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IAAC - Skin2 Seminar - BIO[lum] SKIN

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Published on May 27, 2016

BIO[lum] SKIN is a project of IaaC, Institute for Advanced Architecture of Catalonia developed at Master in Advanced Architecture, MAA01 in 2016 by:

STUDENTS
Thora H. Arnardottir
Noor Elgewely
Jessica Dias
Ingried Ramirez

FACULTY
Manuel Kretzer
Anastasia Pistofidou

DESCRIPTION
Human activity is having a devastating effect on oxygen levels in the world’s oceans, and could cause parts of the Pacific Ocean to essentially suffocate in as little as 15 years. Warming ocean waters can’t hold as much oxygen as colder water, and researchers at the National Center for Atmospheric Research say de-oxygenation of the ocean’s warmer upper layers will disrupt marine ecosystems in a big way. Studies have recently found an increase in a microorganism known as phytoplankton. These organisms are responsible for generating oxygen by means of photosynthesis and carrying it to the deep sea, but warmer water means less oxygen and less mixing of ocean layers. This causes a problem as the other ocean organisms living deep below the ocean’s surface may not be able to survive if less oxygen is being brought down. The effects of global warming could dramatically upset the ocean’s natural systems.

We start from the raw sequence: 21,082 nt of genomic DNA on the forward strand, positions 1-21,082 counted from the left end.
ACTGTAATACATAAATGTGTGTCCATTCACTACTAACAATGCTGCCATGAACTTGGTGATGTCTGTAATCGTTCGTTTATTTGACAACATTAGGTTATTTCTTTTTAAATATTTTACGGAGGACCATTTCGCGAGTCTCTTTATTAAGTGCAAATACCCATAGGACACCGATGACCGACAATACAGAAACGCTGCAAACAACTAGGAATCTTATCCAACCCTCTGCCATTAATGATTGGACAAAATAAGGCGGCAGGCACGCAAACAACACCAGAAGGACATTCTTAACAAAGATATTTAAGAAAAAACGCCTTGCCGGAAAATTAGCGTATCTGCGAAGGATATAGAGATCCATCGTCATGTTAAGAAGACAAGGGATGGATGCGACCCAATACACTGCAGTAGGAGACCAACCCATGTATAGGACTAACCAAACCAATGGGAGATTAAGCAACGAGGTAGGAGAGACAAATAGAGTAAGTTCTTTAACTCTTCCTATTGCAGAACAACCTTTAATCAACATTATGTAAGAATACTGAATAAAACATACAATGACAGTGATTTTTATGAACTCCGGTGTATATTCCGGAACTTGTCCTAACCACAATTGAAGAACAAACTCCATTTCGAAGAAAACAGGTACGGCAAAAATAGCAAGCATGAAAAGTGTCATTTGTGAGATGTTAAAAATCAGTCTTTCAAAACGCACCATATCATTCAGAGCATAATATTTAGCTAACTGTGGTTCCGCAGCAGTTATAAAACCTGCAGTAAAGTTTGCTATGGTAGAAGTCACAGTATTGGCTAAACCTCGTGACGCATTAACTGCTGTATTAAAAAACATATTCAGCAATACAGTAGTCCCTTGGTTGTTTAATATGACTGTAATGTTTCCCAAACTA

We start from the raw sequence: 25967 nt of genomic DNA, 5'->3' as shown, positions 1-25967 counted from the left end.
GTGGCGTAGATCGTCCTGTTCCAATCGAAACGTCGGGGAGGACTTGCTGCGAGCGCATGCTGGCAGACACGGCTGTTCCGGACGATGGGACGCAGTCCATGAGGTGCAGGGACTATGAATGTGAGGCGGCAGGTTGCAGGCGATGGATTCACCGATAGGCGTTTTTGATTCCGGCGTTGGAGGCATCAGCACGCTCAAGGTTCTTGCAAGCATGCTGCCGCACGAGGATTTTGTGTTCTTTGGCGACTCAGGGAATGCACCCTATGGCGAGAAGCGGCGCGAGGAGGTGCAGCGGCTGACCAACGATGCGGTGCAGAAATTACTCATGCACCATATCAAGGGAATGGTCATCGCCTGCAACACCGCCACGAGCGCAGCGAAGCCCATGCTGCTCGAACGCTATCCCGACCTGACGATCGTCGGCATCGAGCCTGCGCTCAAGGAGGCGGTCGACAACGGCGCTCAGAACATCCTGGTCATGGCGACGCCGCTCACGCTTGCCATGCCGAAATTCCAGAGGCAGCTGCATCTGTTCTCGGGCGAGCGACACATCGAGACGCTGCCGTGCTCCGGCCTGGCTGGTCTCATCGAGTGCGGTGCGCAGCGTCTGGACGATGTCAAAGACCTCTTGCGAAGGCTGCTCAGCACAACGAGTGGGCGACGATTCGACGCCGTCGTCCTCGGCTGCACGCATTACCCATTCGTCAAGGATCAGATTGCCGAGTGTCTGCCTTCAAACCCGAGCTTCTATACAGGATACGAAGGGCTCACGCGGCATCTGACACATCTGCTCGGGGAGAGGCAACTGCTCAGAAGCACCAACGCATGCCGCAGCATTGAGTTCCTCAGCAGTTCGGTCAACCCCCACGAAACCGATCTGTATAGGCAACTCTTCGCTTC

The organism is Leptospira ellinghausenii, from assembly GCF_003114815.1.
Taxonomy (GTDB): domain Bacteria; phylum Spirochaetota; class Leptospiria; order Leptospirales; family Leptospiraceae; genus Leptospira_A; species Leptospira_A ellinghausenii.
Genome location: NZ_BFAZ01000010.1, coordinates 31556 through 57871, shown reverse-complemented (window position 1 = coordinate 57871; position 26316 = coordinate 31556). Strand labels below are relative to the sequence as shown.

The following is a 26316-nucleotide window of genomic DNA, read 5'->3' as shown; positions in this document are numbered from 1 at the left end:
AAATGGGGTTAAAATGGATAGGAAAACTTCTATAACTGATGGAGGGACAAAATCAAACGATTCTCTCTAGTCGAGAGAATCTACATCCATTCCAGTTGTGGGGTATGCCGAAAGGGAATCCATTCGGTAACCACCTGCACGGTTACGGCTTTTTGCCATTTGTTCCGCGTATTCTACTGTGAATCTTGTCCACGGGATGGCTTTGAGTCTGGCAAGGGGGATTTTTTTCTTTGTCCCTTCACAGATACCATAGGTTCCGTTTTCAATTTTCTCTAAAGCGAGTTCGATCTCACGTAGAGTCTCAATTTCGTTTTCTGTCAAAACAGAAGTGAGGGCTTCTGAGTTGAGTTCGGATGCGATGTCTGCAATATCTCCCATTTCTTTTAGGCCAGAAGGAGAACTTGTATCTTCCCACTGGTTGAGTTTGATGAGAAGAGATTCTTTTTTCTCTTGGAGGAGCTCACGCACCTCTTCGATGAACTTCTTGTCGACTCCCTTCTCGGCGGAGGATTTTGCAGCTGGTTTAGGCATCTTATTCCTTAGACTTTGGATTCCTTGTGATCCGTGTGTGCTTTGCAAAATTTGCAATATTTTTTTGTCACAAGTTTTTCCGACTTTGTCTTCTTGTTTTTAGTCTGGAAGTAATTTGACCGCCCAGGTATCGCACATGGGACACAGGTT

We imagine a future that is completely dark. Where humans have evolved into an altered state of organisms, forming a different species interdependent on each other. Humans have had a devastating effect on oxygen levels in the ocean resulting in a inhospitable environment for deep sea creature. They can not survive in the depleted oxygen water anymore and, therefore, retaliated against humans, infested human bodies in order to survive.

Our concept for the skin was to create a new organ as an extension of the human body. We want to host living organisms on our second skin to illuminate the otherwise invisible creatures from the deep sea. Due to scarcity of oxygen resources in the future we are addressing the new territories where organisms can live in more oxygen responsive skins. The human sensory receptors are located in the head with the spinal cord connecting with the body. The spine is rigid but flexible and is therefore ideal for integrating it as an application within the skin to contextualize the ‘organ’ with the body.

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